| I just returned from a nice two-week 5,000 mile western-states tour in which I picked up several new roads on my Cal2. I have to admit to having had some thoughts about starting such a trip with this many miles on the clock, but I had no problems. Anyway, I thought it might be appropriate to list the things that happened (and didn't happen) over all those miles. 250,000* is certainly not unique to a Guzzi (and, there are plenty around with many more miles than this), but it's high enough that some sort of summary might be helpful. The bike's a 1984 model that I bought new in 1985 from Ron Garcia in Andover KS--cost me $4,500.
* The odometer runs a few percentage point high; but, then, I've done a couple of cross-country trips with a broken speedometer cable--let's not quibble.
Picture taken a few of days ago at a Lakeview Oregon motel on the
Return trip to Kansas: http://members.cox.net/dankalal2/july2003/br173.JPG
So, in no particular order, here we go:
-piston/rings - original
-Crank/rods/bearings - original
-Cylinders - original
-Transmission - original
-Valves - replaced once (note: need to set the gap at TDC, not at maximum gap on cam)
-valve train and cam shaft - original
-Clutch - worst part of the bike. The original clutch lasted less than 5,000 miles (replaced under warranty). I get about 35,000 miles (sometimes more) before the splines are worn to a taper, and the clutch no longer releases. This problem seems more common to Cal2s than banything else. I've been using the deep spline since 1993; it's better, but doesn't end the problem.
-exhaust - nothing wrong with the original except that it's impossible to remove the rear wheel without removing the left exhaust. Replaced ages ago with a set of Dunstall replicas, which can stay put when the wheel comes off.
-Rear end box - wheel splines replaced at 200,000 miles, otherwise original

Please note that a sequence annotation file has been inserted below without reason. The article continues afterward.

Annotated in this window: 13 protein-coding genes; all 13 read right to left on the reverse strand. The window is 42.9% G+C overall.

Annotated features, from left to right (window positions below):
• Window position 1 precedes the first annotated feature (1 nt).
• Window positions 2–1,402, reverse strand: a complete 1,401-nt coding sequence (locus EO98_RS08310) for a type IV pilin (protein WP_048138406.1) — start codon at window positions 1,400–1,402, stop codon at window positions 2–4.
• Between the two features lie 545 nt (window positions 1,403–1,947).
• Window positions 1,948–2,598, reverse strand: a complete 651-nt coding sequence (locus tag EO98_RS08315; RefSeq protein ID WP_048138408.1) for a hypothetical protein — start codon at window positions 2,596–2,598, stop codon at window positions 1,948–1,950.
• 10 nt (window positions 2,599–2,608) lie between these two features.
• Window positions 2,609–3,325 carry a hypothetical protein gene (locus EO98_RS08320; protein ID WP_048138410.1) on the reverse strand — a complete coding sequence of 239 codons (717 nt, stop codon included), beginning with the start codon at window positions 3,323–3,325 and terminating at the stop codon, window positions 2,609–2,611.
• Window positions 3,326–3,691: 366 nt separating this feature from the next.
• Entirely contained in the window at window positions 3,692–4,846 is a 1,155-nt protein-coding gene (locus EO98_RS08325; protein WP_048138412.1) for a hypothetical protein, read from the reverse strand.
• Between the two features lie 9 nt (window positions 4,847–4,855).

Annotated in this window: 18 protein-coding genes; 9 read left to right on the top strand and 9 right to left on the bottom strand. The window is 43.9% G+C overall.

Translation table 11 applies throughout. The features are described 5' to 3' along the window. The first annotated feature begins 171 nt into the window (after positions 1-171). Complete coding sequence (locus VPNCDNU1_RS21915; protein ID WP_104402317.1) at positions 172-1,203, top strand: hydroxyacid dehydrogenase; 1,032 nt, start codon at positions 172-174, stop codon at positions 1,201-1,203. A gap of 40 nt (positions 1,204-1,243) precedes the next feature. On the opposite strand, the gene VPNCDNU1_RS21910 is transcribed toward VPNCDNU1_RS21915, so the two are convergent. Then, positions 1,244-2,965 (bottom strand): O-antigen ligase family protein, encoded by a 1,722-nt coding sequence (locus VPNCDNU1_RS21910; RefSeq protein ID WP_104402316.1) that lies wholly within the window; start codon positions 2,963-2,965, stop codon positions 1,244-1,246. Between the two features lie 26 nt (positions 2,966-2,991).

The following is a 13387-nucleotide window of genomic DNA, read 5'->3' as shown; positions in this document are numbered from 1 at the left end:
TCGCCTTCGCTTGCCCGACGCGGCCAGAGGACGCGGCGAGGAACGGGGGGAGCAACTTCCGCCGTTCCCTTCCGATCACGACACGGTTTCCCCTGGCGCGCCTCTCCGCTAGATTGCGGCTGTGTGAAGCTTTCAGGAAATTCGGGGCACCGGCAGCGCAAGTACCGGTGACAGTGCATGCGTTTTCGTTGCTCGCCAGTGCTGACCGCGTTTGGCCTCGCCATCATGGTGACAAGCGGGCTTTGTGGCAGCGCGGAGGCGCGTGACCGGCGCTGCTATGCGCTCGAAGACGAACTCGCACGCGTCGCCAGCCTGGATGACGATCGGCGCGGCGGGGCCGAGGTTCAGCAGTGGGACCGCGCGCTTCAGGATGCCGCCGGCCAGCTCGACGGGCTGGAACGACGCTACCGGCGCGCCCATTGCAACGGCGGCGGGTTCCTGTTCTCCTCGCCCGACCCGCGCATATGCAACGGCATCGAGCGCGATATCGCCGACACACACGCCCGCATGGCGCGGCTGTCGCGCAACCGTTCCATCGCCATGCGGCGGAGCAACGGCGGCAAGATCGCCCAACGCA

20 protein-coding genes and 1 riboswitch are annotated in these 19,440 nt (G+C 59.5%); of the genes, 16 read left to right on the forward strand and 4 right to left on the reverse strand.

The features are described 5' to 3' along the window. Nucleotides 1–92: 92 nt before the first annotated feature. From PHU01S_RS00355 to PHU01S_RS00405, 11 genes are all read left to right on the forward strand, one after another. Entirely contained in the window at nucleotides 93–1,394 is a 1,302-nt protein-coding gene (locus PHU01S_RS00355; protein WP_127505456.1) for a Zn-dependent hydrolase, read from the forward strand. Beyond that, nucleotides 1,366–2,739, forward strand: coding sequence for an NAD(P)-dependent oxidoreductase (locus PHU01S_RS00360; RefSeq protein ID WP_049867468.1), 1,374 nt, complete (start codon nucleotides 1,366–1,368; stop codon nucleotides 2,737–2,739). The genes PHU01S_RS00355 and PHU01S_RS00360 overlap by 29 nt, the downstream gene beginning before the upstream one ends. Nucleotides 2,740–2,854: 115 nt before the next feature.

+Drive shaft and coupling - original
+U-joint - seems to be good for around 60,000 miles. After having the thing disintegrate along with the carrier bearing, I'm pretty conscientious about replacing the carrier bearing more often than the u-joint. The carrier bearing gets replaced with every clutch change (it's cheap).
-Exhaust cross-over - these things seem to burn up (at the 'T') after180,000 miles.
-oil lines - original
-gaskets - sump pan set replaced once (accidentally torn). Valve cover replaced at ~50,000 miles with sample set of orange silicone gaskets.
Never replaced since. Base gaskets original, head gaskets replaced with new valves.
-Seat - Original. Go figure; I love the stock seat!
-Induction - Got tired of messing with the airbox with each clutch change, so I changed to K&N. These cannot possibly be as good at filtering as the OEM filter, so I am careful to keep them well oiled.
-Throttle cables - replaced just last month after the metal ends became a little sloppy. Otherwise they would seem to last forever.
-Speedometer - still works, but now reads about 15% too slow (I rely on an electronic bicycle unit)
-Tachometer - still works with original cable.
-Points - After dealing with a balky mechanical advance mechanism, I replaced the whole thing at 150,000 miles with a Lucas Rita. Wish I had done that at 0 miles. I've never understood why the Dyna system is so very popular, while the Lucas system is hardly ever seen. Surely people don't actually believe all those jokes about warm beer and the Prince of Darkness? A pity...
-Cam chain - the original was replaced at 60,000 at which point I changed to the Guzzi auto-tensioner. Since then it's been replaced once for no particular reason except that it seemed a reasonable thing to do (the tensioner was left alone). These things may actually last forever.
-Brakes - original rotors, but they're clearly worn. I've used DOT 5 since new (and, yes, I know that you aren't supposed to add DOT 5 to Brembo brakes without horrible results).
-Oil - changed every 2,000 miles (conventional mineral) with the tranny/rear end replaced every 6,000 miles. Same moly mix always used in the tranny/rear end.
-windshield - I've always liked the OEM shield , but since two cracked out at around 100,000 each, I replaced it with a National Cycle shield. It works better, anyway.
-saddle bags and trunk - original
-light bulbs - replaced one turn signal bulb, everything else is original.
-starter - rebuilt three times now. It's a pretty cheap thing to do.
-metal fatigue failures - side stand bracket, right-rear shock attachment bolt, horn brackets, nose-piece of starter.